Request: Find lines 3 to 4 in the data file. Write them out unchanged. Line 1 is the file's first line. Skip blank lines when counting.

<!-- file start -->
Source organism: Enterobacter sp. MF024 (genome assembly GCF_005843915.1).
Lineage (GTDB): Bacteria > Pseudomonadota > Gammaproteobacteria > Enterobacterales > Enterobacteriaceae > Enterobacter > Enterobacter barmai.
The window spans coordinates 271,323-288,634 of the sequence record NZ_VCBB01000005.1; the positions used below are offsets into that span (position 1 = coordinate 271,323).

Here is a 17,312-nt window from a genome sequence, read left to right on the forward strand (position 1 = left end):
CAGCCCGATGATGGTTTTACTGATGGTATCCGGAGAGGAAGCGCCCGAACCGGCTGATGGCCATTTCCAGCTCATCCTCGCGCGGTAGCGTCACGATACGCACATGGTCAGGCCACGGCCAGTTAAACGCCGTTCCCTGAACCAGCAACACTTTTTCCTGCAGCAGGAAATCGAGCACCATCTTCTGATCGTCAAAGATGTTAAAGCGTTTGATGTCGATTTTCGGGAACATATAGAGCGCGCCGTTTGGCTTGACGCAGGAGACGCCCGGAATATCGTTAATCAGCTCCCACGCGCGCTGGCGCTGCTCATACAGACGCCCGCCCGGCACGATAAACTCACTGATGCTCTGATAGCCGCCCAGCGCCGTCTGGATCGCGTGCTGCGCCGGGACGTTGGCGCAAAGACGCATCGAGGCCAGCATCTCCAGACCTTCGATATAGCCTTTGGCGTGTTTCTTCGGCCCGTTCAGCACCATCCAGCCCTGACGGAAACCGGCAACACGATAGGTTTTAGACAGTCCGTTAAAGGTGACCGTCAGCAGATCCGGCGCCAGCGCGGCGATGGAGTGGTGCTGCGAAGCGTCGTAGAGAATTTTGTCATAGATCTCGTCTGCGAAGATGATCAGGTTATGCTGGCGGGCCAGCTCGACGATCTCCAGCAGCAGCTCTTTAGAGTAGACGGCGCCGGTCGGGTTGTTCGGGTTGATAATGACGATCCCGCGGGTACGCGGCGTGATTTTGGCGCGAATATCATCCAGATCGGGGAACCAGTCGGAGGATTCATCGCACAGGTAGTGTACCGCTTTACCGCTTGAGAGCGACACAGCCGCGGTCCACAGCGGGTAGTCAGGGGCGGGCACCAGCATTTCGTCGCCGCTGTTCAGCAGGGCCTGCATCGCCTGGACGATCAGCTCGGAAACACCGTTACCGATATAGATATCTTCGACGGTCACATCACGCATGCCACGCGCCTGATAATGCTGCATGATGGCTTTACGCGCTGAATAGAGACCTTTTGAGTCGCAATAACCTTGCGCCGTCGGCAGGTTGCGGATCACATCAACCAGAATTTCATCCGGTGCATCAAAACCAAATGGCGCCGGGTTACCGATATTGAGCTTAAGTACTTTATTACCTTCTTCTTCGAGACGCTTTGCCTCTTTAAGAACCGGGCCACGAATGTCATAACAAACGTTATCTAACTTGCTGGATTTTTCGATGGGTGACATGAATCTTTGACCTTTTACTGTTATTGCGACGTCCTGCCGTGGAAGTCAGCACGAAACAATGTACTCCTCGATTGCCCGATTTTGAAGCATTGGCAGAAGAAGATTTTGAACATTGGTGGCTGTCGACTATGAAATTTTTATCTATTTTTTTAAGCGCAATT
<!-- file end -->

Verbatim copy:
The window spans coordinates 271,323-288,634 of the sequence record NZ_VCBB01000005.1; the positions used below are offsets into that span (position 1 = coordinate 271,323).

Here is a 17,312-nt window from a genome sequence, read left to right on the forward strand (position 1 = left end):